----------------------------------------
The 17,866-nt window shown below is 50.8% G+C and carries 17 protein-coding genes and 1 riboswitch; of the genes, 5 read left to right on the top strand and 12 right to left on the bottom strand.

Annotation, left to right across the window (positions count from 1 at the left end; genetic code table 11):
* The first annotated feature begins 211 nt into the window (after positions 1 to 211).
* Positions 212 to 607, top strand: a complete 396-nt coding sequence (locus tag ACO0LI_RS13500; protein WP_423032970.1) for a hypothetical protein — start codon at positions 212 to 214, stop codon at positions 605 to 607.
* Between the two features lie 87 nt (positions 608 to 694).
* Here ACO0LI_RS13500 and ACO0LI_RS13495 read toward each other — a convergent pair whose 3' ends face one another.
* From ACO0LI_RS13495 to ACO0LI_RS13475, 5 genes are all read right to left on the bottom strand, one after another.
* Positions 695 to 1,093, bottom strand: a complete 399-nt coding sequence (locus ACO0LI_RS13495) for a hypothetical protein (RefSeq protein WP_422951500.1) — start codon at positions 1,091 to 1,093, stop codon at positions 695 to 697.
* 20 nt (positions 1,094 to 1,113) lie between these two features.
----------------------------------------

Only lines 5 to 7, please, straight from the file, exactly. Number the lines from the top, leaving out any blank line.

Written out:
* Between the two features lie 87 nt (positions 608 to 694).
* Here ACO0LI_RS13500 and ACO0LI_RS13495 read toward each other — a convergent pair whose 3' ends face one another.
* From ACO0LI_RS13495 to ACO0LI_RS13475, 5 genes are all read right to left on the bottom strand, one after another.